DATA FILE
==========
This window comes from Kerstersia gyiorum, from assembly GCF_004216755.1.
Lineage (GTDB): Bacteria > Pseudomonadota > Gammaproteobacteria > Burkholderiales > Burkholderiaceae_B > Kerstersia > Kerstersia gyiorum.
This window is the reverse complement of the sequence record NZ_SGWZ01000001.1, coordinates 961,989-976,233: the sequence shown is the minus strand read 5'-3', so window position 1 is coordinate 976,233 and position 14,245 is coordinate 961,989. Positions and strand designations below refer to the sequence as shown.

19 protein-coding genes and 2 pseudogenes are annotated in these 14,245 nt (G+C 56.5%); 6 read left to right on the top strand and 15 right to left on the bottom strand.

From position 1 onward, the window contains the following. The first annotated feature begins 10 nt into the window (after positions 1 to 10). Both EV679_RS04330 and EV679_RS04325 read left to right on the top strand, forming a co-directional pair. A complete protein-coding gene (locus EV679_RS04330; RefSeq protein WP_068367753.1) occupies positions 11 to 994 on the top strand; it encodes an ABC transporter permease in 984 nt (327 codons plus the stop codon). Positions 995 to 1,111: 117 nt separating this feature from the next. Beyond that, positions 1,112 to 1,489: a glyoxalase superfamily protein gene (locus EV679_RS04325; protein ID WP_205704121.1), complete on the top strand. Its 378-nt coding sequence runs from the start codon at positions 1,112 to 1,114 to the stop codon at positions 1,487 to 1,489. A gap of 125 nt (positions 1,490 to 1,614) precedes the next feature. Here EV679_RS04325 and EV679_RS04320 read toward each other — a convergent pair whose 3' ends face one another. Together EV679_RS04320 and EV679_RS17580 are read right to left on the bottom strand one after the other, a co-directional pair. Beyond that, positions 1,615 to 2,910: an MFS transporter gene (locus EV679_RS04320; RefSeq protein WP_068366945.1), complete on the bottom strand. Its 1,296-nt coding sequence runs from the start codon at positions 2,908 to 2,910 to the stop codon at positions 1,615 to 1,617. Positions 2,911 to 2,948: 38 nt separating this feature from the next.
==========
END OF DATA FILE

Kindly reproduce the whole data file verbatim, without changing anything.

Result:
This window comes from Kerstersia gyiorum, from assembly GCF_004216755.1.
Lineage (GTDB): Bacteria > Pseudomonadota > Gammaproteobacteria > Burkholderiales > Burkholderiaceae_B > Kerstersia > Kerstersia gyiorum.
This window is the reverse complement of the sequence record NZ_SGWZ01000001.1, coordinates 961,989-976,233: the sequence shown is the minus strand read 5'-3', so window position 1 is coordinate 976,233 and position 14,245 is coordinate 961,989. Positions and strand designations below refer to the sequence as shown.

19 protein-coding genes and 2 pseudogenes are annotated in these 14,245 nt (G+C 56.5%); 6 read left to right on the top strand and 15 right to left on the bottom strand.

From position 1 onward, the window contains the following. The first annotated feature begins 10 nt into the window (after positions 1 to 10). Both EV679_RS04330 and EV679_RS04325 read left to right on the top strand, forming a co-directional pair. A complete protein-coding gene (locus EV679_RS04330; RefSeq protein WP_068367753.1) occupies positions 11 to 994 on the top strand; it encodes an ABC transporter permease in 984 nt (327 codons plus the stop codon). Positions 995 to 1,111: 117 nt separating this feature from the next. Beyond that, positions 1,112 to 1,489: a glyoxalase superfamily protein gene (locus EV679_RS04325; protein ID WP_205704121.1), complete on the top strand. Its 378-nt coding sequence runs from the start codon at positions 1,112 to 1,114 to the stop codon at positions 1,487 to 1,489. A gap of 125 nt (positions 1,490 to 1,614) precedes the next feature. Here EV679_RS04325 and EV679_RS04320 read toward each other — a convergent pair whose 3' ends face one another. Together EV679_RS04320 and EV679_RS17580 are read right to left on the bottom strand one after the other, a co-directional pair. Beyond that, positions 1,615 to 2,910: an MFS transporter gene (locus EV679_RS04320; RefSeq protein WP_068366945.1), complete on the bottom strand. Its 1,296-nt coding sequence runs from the start codon at positions 2,908 to 2,910 to the stop codon at positions 1,615 to 1,617. Positions 2,911 to 2,948: 38 nt separating this feature from the next.